This location probably was not the plamondon diggings as in the records at the skamania court house show they worked outcrops on straight creek. If you visit straight creek you will find it well mineralized. I still have a portland state university geological and mineralogical survey done in the 80s from straight creek. I would be willing to share that information with those who are interested .But the gold content is low to nill. This is why I believe the real opportunity exists further up the lewis from this point. I have panned quartz creek above french creek and have not found any colors. It was frustrating because there is abundant gold over the divide into yellowjacket creek area.
Then we go to boulder creek further up the lewis and there is mineralization above the falls but again no gold. There appears to be more calcite in this area which indicates a lower temperature intrusion.
The most nteresting find from my experience is in two different locations one above twin falls along road n90 and on alex creek next to quartz creek. At these two location approx 15 miles apart i found float of copper carbonate silicified into a flint like quartz. I still have these in my possession for keepsake.
I hope this information helps develop some more input into this area.
In closing i wonder if the spainard found his gold in yellowjacket creek and everyone during that time thought it came from the lewis area? There were some rich gravels along the creeks in that region.
Jul 13, 2012, 12:50 PM
those who are interested in this thread I made it back to quartz creek june 3 2012 and hiked up to the plamondon opening. There is some slight oxidation in the volcanic flow rock along with some fractures. There is no quartz associated with this location or any metallic mineralization. With all of the rain dumping into the area at this particular time I could not hike up quartz creek to further investagate any probable locations.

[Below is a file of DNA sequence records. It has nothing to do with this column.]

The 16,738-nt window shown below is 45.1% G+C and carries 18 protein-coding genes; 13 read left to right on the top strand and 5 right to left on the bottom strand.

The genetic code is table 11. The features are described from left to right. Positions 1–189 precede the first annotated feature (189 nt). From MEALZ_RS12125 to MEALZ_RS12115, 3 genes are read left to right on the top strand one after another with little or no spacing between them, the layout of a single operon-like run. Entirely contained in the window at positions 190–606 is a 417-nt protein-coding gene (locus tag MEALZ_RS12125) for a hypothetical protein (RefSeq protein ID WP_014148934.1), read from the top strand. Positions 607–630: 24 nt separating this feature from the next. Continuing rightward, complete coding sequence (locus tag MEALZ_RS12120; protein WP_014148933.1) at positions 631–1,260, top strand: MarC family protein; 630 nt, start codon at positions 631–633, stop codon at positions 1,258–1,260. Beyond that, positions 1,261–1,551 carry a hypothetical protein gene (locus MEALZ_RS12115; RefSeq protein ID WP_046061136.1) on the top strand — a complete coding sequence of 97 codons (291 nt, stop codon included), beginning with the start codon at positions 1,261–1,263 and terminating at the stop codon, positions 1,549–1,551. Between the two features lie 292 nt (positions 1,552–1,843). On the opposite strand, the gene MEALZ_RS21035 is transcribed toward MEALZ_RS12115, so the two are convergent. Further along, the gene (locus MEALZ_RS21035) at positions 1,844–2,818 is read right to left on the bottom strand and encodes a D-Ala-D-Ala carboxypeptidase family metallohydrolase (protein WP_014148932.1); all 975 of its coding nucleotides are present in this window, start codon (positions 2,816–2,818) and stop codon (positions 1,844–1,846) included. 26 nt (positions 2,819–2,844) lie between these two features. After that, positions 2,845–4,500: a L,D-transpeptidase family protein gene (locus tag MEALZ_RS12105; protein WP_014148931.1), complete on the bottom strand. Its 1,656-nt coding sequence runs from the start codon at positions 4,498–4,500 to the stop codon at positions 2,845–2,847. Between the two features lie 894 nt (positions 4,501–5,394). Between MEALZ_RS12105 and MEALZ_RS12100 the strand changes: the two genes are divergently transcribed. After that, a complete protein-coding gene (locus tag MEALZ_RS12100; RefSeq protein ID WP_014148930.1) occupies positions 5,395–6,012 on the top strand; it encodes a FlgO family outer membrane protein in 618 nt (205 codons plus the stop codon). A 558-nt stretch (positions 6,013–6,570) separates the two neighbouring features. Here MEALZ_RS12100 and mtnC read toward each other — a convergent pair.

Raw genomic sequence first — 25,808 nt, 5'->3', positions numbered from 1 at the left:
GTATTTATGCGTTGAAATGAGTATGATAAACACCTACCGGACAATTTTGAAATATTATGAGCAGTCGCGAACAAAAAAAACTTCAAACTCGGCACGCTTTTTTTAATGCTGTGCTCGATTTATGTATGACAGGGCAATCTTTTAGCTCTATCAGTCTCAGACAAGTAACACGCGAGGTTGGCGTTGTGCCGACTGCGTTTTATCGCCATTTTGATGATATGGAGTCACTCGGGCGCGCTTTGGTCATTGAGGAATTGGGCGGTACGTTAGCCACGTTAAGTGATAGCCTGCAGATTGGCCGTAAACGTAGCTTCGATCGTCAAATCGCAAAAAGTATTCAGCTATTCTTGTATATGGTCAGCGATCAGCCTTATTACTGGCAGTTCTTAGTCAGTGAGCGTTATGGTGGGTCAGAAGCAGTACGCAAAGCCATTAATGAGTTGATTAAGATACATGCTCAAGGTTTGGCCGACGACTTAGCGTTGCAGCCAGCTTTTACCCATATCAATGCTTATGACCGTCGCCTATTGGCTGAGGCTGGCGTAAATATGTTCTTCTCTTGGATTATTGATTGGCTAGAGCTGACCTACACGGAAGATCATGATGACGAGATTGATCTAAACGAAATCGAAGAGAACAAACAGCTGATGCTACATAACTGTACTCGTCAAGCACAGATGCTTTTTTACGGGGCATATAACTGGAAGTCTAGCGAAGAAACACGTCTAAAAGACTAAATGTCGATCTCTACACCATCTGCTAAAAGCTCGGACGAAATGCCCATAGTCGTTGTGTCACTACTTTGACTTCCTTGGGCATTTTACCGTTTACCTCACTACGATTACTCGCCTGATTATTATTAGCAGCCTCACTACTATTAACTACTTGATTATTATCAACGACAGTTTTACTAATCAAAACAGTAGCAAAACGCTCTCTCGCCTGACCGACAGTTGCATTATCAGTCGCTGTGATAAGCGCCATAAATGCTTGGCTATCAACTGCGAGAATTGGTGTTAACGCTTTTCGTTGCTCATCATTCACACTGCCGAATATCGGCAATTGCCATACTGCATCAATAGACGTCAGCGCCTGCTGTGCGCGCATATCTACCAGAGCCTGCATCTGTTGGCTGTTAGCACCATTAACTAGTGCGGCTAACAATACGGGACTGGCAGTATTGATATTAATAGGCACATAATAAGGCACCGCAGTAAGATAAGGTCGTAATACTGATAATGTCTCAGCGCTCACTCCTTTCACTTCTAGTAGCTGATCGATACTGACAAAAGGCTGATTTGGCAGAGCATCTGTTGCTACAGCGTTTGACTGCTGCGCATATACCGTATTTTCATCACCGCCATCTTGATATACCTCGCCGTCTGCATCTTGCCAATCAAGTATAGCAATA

I did go to the skamania county court house and study the history of that area. It appears that most of the exploration was by an association from the tacoma washington area(olympia). There were a large group of individuals that thought they had found something of value due to the lenght of time they were up there. from 1937 to 1950. After that time all traces of interest dissappeared. After many years of absence from the area when I returned to straight creek I was astonded that I was unable to remember the terrain. It looked so different that I remember. From this I can understand how a small opening in a bank can become lost.
Dec 13, 2012, 02:40 PM
I was hunting in this area in November and looked for the Plamondon Mine. The only GPS coordinates I could find show the mine up the hill quite away from the creek so I didn't find it.
Originally Posted by bigbear
By the looks of the picture, it's down near the creek. Is it on Straight Creek or Quartz Creek? I've also searched the coordinates of Plamondon Prospect, across and downstream from the mine location and never found anything except Chantrell mushrooms. There are many other mines in the area, and I've looked for the Williams mine, which according to the Lat/Lon is right next to the road.
One interesting thing I've found in the gravel of Quartz Creek was what I think might be small bits of coal, it burned with the smell of oil. I've panned both Quartz Creek and one of the tributaries of McCoy creek without getting any color, but I'll keep looking.